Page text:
One difference is in the way they handle arguments. Creating a proc using proc {} and Proc.new {} are equivalent. However, using lambda {} gives you a proc that checks the number of arguments passed to it. From ri Kernel#lambda:

Equivalent to Proc.new, except the resulting Proc objects check the number of parameters passed when called. An example:

p = Proc.new {|a, b| puts a**2+b**2 } # => #<Proc:0x3c7d28@(irb):1>
p.call 1, 2 # => 5
p.call 1 # => NoMethodError: undefined method `**' for nil:NilClass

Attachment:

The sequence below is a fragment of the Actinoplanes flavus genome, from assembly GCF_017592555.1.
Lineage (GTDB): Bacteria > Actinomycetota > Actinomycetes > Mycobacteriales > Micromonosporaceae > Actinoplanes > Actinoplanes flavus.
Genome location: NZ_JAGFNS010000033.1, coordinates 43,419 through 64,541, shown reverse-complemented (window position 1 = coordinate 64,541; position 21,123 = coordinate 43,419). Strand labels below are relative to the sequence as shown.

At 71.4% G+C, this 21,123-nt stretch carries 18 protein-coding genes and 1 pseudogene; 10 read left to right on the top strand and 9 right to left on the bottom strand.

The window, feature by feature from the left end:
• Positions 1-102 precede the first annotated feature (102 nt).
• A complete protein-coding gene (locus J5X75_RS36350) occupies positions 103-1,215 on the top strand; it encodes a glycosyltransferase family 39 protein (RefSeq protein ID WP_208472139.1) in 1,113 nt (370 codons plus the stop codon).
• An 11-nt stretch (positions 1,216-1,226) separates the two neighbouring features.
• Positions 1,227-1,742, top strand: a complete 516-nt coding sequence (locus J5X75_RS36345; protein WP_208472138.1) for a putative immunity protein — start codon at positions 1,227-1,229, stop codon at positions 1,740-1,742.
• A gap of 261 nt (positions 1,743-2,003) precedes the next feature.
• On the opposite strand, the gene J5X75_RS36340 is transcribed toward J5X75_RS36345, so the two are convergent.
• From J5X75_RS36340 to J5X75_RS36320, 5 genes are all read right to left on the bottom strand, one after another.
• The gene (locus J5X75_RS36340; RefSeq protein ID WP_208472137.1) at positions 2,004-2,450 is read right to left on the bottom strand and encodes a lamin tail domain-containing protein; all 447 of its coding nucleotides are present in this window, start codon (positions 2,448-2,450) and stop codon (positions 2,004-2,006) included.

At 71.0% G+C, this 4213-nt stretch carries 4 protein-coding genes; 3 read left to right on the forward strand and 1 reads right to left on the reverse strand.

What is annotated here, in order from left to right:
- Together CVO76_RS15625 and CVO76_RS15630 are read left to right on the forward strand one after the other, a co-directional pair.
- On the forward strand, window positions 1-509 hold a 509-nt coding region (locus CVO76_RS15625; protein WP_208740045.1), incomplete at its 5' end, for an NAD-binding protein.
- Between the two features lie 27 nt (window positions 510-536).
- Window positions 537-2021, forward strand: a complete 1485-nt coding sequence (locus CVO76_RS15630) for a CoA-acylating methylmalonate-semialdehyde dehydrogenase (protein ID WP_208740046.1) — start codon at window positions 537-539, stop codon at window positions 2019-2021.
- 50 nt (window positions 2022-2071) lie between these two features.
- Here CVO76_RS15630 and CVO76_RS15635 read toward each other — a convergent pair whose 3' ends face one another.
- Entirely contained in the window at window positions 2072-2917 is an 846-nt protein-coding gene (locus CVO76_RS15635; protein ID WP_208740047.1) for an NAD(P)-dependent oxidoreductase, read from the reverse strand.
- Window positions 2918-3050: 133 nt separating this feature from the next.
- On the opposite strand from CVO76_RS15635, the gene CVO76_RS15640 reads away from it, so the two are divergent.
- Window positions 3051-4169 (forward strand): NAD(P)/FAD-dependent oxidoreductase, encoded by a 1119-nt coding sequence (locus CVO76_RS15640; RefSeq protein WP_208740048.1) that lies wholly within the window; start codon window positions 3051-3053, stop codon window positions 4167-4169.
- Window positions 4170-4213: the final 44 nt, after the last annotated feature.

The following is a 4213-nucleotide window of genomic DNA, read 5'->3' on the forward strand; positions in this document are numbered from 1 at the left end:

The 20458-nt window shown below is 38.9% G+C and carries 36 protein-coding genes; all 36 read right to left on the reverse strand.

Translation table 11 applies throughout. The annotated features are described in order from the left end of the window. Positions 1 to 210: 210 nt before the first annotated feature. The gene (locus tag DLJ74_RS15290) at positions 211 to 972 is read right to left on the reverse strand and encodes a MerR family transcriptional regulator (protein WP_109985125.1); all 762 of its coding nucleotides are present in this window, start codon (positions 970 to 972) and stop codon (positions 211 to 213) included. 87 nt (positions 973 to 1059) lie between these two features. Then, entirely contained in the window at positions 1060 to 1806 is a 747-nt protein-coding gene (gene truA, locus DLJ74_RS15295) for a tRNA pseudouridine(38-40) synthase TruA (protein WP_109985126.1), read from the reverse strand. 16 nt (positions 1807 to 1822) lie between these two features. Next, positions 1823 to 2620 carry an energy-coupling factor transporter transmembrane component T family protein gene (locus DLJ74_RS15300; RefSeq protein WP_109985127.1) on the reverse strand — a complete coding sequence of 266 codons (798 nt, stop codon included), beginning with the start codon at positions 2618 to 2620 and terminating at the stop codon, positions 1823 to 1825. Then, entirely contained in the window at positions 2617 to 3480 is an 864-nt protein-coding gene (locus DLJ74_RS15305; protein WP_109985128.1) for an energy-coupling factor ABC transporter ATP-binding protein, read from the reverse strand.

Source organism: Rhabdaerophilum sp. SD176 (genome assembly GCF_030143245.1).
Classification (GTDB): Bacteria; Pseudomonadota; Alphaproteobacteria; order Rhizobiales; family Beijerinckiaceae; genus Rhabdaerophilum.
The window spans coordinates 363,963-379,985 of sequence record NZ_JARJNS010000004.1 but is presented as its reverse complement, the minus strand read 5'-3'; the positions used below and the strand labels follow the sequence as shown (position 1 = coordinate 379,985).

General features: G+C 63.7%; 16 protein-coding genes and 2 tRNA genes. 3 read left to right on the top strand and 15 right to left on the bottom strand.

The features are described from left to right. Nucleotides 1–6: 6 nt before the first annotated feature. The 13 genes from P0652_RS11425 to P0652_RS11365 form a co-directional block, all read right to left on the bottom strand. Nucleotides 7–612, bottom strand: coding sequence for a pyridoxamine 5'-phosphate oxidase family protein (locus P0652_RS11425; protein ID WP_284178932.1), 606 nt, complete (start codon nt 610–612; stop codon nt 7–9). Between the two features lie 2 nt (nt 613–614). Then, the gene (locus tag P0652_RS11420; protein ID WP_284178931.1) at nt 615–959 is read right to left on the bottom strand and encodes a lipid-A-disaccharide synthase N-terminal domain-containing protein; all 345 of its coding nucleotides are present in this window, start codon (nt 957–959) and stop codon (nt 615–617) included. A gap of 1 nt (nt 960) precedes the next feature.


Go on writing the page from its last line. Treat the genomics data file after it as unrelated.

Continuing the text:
p.call 1, 2, 3 # => 5
l = lambda {|a, b| puts a**2+b**2 } # => #<Proc:0x15016c@(irb):5 (lambda)>
l.call 1, 2 # => 5
l.call 1 # => ArgumentError: wrong number of arguments (1 for 2)
l.call 1, 2, 3 # => ArgumentError: wrong number of arguments (3 for 2)

In addition, as Ken points out, using return inside a lambda returns the value of that lambda, but using return in a proc returns from the enclosing block.

lambda { return :foo }.call # => :foo
return # => LocalJumpError: unexpected return
Proc.new { return :foo }.call # => LocalJumpError: unexpected return

So for most quick uses they’re the same, but if you want automatic strict argument checking (which can also sometimes help with debugging), or if you need to use the return statement to return the value of the proc, use lambda.